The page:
This is the 2007 version. Click here for the 2017 chapter 03 table of contents.

Opiates

Heroin and morphine

What does heroin resemble? Is it immediately pleasurable?

Heroin and morphine are opiates, substances that resemble the body's natural pain-fighting substances: endorphins. Endorphins are secreted into the bloodstream naturally during times of stress. They reduce physical and psychological pain and may produce a diffuse feeling that all is well. However, the first time a person takes heroin, it may not even be pleasurable. Beecher (1959) gave non-addicted subjects injections of heroin or a harmless placebo. The subjects preferred the placebo.

Sandoz (1922) made these comments about morphine, a derivative of heroin:

What is the "most striking thing" about morphine effects, in ordinary doses? What happens after the "honeymoon" phase?

The widely spread belief that morphine brings about an uncanny mental condition, accompanied by fantastic ideas, dreams, and whatnot, is wrong... The most striking thing about morphine, taken in ordinary doses by one who is not an addict, is that it dulls general sensibility, allays or suppresses pain or discomfort, physical or mental, whatever its origin, and that disagreeable sensations of any kind, including unpleasurable states of mind are done away with. In fact, the suppression of pain is the only outstanding effect of morphine... The more normal a person feels, the less marked...the effects will be. (p.12)

Although Sandoz did not find the effects of morphine irresistible, some people (perhaps those in chronic pain, physical or psychological) immediately want to repeat the experience. That is why heroin has one of the highest capture ratios of any drug. As with other drugs, a user may experience, at first, a "honeymoon" phase during which the drug is highly enjoyable. The honeymoon ends when the body adjusts to the drug. Soon the addict requires larger doses to get a smaller high. In the end, a hard-core user feels little euphoria at all from taking the drug but—as with cocaine and methamphetamine—must have it to feel normal. Sandoz gives this description:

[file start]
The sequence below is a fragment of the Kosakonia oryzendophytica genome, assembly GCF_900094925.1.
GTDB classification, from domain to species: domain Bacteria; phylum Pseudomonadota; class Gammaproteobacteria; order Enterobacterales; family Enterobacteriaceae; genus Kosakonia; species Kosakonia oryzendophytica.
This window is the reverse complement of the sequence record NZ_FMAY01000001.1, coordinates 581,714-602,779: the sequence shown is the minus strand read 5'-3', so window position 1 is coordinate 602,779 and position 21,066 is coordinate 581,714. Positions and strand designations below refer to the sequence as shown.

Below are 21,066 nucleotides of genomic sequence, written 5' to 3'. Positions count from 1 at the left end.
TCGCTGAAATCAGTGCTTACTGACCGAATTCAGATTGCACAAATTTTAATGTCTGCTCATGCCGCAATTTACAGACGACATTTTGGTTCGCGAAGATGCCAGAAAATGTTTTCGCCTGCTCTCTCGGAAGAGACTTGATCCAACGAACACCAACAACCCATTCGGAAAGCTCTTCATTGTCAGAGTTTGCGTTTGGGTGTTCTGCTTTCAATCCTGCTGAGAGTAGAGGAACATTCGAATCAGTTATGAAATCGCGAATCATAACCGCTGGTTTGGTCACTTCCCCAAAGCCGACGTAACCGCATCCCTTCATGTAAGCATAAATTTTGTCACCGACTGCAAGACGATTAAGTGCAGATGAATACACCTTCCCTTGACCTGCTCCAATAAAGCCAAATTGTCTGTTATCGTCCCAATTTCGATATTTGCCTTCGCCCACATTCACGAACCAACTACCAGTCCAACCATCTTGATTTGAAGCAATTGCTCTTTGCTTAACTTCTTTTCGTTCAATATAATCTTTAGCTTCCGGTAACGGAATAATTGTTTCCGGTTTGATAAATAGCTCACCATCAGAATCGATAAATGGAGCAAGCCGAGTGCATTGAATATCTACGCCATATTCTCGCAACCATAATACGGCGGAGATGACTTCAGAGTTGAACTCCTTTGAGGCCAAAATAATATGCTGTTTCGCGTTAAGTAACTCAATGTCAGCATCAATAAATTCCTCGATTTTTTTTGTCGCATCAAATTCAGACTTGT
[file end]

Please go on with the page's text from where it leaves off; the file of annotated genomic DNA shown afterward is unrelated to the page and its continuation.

How did the chronic user of morphine feel?

The same dose will become less and less effective, or must be increased in order to obtain the same effect. More than this, the original feeling of unusual well-being can no longer be obtained; under the influence of morphine the chronic user will simply feel "normal." (Sandoz, 1922, p.13)

Why is dependence greatest when enjoyment fades?

Why does the addict require progressively higher doses? The body adapts to constant presence of the drug and learns to combat it with natural opiate antagonists —chemicals that reduce the effects of opiates. If opiates are constantly added to the body, the body starts producing antagonists in large amounts, neutralizing the effect of the drug. However, this also means the addict will feel great pain if he or she stops taking the drug. The body's own pain-relief system, involving relatively low levels of endorphins, has little effect in the presence of high concentrations of opiate antagonists. This explains why dependence is greatest just when enjoyment starts to fade: both are the result of high levels of antagonists. At that point, if a person tries to quit, the result is great pain.


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